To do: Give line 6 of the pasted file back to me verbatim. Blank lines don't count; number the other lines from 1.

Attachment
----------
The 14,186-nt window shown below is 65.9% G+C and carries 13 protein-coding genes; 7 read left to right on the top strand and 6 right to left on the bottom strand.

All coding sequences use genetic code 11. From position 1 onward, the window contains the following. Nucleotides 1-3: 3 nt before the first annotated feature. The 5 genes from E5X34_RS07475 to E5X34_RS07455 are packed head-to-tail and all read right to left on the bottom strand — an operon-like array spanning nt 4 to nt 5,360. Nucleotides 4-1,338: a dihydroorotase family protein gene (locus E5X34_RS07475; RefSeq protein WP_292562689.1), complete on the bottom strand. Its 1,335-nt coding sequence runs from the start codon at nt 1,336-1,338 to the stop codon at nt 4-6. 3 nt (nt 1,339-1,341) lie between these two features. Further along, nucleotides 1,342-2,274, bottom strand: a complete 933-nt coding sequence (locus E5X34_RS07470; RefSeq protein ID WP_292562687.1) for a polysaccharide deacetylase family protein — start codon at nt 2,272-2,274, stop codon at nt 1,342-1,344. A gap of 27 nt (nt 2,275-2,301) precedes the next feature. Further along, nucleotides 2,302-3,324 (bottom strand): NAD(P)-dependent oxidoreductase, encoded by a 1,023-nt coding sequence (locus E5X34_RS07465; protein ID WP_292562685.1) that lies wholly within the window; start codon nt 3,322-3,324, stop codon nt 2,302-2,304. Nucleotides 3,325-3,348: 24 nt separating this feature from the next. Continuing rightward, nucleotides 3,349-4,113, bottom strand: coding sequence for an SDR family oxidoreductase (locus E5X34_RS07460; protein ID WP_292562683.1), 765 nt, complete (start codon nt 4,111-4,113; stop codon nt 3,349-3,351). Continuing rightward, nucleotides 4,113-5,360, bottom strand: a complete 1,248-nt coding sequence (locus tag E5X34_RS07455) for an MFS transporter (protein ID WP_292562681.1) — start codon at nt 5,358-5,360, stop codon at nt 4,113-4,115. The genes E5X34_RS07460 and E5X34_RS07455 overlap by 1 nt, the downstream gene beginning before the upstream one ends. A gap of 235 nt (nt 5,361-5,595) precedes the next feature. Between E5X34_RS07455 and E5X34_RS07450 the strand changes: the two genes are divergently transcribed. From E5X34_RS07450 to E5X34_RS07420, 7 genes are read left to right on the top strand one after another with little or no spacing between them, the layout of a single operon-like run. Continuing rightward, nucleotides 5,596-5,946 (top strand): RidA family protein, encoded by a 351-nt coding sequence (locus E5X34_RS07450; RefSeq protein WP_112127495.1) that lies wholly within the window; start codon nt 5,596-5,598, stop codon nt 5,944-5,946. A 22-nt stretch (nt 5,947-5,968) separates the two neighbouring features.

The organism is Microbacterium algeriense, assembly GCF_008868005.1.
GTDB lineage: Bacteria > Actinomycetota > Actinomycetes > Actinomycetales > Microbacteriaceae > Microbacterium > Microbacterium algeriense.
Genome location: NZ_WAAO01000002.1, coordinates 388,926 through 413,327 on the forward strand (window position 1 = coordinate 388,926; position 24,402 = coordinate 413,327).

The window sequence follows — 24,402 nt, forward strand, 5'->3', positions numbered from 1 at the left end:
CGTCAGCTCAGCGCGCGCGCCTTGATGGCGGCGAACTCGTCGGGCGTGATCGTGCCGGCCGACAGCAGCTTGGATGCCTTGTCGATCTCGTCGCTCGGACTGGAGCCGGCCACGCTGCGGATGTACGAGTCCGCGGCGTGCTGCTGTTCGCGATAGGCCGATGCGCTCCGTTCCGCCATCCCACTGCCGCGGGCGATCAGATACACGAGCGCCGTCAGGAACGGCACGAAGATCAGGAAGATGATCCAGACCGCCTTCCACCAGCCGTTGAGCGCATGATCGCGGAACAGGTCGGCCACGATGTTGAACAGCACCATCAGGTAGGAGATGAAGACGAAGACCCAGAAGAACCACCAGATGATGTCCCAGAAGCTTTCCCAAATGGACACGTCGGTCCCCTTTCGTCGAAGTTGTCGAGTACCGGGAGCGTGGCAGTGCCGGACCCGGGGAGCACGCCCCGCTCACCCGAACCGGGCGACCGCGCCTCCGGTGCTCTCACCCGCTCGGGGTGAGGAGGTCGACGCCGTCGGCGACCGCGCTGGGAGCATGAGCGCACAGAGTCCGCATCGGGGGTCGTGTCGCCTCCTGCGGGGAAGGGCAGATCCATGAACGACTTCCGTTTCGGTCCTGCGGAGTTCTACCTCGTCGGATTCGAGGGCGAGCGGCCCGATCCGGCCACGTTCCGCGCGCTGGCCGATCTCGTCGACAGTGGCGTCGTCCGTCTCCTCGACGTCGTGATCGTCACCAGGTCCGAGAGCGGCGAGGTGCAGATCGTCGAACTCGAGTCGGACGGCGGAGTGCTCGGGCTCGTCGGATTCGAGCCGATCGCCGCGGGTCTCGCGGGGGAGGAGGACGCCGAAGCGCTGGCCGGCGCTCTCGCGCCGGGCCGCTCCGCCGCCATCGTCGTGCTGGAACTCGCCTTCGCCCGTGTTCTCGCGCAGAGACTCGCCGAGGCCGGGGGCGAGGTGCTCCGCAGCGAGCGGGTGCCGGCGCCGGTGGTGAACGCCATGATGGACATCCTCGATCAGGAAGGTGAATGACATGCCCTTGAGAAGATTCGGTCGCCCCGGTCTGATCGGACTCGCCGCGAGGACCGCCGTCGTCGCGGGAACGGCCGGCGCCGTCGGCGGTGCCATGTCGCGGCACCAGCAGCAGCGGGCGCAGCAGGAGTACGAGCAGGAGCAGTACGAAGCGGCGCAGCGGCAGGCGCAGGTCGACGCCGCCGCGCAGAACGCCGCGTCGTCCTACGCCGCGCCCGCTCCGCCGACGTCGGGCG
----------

The window sequence follows — 24,402 nt, forward strand, 5'->3', positions numbered from 1 at the left end: